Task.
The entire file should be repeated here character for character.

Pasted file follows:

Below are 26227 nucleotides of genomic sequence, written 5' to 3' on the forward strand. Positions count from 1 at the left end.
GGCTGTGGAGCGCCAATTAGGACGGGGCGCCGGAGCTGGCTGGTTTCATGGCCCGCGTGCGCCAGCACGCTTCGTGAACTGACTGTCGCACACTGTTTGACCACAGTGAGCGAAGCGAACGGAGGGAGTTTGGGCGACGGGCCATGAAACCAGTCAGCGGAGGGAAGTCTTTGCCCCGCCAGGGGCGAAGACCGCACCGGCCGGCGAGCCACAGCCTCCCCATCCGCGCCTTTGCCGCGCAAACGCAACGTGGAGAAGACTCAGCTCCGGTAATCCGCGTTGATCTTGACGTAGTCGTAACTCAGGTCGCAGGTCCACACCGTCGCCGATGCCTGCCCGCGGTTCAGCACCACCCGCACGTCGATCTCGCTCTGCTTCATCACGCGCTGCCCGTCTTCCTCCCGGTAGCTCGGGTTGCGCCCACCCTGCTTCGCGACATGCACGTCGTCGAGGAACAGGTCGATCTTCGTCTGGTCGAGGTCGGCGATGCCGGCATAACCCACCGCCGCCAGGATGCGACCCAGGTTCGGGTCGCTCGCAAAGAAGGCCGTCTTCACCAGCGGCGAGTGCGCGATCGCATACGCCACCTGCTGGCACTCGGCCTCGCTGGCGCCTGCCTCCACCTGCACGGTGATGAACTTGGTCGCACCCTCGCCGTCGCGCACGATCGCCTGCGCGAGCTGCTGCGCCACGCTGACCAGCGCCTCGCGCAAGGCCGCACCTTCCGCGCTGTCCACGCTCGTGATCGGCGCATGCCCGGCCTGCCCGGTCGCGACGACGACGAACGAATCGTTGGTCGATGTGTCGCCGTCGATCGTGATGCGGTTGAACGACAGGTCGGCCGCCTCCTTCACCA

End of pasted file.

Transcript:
Below are 26227 nucleotides of genomic sequence, written 5' to 3' on the forward strand. Positions count from 1 at the left end.
GGCTGTGGAGCGCCAATTAGGACGGGGCGCCGGAGCTGGCTGGTTTCATGGCCCGCGTGCGCCAGCACGCTTCGTGAACTGACTGTCGCACACTGTTTGACCACAGTGAGCGAAGCGAACGGAGGGAGTTTGGGCGACGGGCCATGAAACCAGTCAGCGGAGGGAAGTCTTTGCCCCGCCAGGGGCGAAGACCGCACCGGCCGGCGAGCCACAGCCTCCCCATCCGCGCCTTTGCCGCGCAAACGCAACGTGGAGAAGACTCAGCTCCGGTAATCCGCGTTGATCTTGACGTAGTCGTAACTCAGGTCGCAGGTCCACACCGTCGCCGATGCCTGCCCGCGGTTCAGCACCACCCGCACGTCGATCTCGCTCTGCTTCATCACGCGCTGCCCGTCTTCCTCCCGGTAGCTCGGGTTGCGCCCACCCTGCTTCGCGACATGCACGTCGTCGAGGAACAGGTCGATCTTCGTCTGGTCGAGGTCGGCGATGCCGGCATAACCCACCGCCGCCAGGATGCGACCCAGGTTCGGGTCGCTCGCAAAGAAGGCCGTCTTCACCAGCGGCGAGTGCGCGATCGCATACGCCACCTGCTGGCACTCGGCCTCGCTGGCGCCTGCCTCCACCTGCACGGTGATGAACTTGGTCGCACCCTCGCCGTCGCGCACGATCGCCTGCGCGAGCTGCTGCGCCACGCTGACCAGCGCCTCGCGCAAGGCCGCACCTTCCGCGCTGTCCACGCTCGTGATCGGCGCATGCCCGGCCTGCCCGGTCGCGACGACGACGAACGAATCGTTGGTCGATGTGTCGCCGTCGATCGTGATGCGGTTGAACGACAGGTCGGCCGCCTCCTTCACCA